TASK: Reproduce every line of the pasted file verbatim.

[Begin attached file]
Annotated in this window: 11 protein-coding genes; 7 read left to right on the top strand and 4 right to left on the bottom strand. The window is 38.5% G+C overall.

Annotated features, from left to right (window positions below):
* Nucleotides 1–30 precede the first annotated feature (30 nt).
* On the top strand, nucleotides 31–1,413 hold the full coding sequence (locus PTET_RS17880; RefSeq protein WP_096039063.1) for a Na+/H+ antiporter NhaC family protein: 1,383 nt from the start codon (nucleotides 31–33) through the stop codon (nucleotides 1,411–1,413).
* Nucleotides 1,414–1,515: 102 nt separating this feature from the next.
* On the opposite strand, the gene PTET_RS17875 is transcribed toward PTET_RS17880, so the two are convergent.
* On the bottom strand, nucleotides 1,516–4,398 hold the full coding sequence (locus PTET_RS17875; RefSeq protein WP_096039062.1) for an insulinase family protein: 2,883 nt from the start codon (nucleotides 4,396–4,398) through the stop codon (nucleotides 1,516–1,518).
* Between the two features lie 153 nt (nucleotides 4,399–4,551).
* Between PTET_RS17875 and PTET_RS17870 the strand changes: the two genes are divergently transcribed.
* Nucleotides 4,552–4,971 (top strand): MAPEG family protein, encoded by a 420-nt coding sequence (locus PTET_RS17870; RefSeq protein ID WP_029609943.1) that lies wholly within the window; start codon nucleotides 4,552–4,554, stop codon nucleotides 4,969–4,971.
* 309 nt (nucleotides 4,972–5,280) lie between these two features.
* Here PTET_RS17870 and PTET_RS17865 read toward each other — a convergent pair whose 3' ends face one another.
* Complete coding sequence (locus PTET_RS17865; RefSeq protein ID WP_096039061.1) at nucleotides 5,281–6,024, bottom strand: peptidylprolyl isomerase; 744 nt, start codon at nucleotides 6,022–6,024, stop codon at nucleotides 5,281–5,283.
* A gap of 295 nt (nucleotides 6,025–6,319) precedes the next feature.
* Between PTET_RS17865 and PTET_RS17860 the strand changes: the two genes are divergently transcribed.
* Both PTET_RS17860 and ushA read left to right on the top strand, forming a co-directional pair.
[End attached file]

Annotated in this window: 11 protein-coding genes; 7 read left to right on the top strand and 4 right to left on the bottom strand. The window is 38.5% G+C overall.

Annotated features, from left to right (window positions below):
* Nucleotides 1–30 precede the first annotated feature (30 nt).
* On the top strand, nucleotides 31–1,413 hold the full coding sequence (locus PTET_RS17880; RefSeq protein WP_096039063.1) for a Na+/H+ antiporter NhaC family protein: 1,383 nt from the start codon (nucleotides 31–33) through the stop codon (nucleotides 1,411–1,413).
* Nucleotides 1,414–1,515: 102 nt separating this feature from the next.
* On the opposite strand, the gene PTET_RS17875 is transcribed toward PTET_RS17880, so the two are convergent.
* On the bottom strand, nucleotides 1,516–4,398 hold the full coding sequence (locus PTET_RS17875; RefSeq protein WP_096039062.1) for an insulinase family protein: 2,883 nt from the start codon (nucleotides 4,396–4,398) through the stop codon (nucleotides 1,516–1,518).
* Between the two features lie 153 nt (nucleotides 4,399–4,551).
* Between PTET_RS17875 and PTET_RS17870 the strand changes: the two genes are divergently transcribed.
* Nucleotides 4,552–4,971 (top strand): MAPEG family protein, encoded by a 420-nt coding sequence (locus PTET_RS17870; RefSeq protein ID WP_029609943.1) that lies wholly within the window; start codon nucleotides 4,552–4,554, stop codon nucleotides 4,969–4,971.
* 309 nt (nucleotides 4,972–5,280) lie between these two features.
* Here PTET_RS17870 and PTET_RS17865 read toward each other — a convergent pair whose 3' ends face one another.
* Complete coding sequence (locus PTET_RS17865; RefSeq protein ID WP_096039061.1) at nucleotides 5,281–6,024, bottom strand: peptidylprolyl isomerase; 744 nt, start codon at nucleotides 6,022–6,024, stop codon at nucleotides 5,281–5,283.
* A gap of 295 nt (nucleotides 6,025–6,319) precedes the next feature.
* Between PTET_RS17865 and PTET_RS17860 the strand changes: the two genes are divergently transcribed.
* Both PTET_RS17860 and ushA read left to right on the top strand, forming a co-directional pair.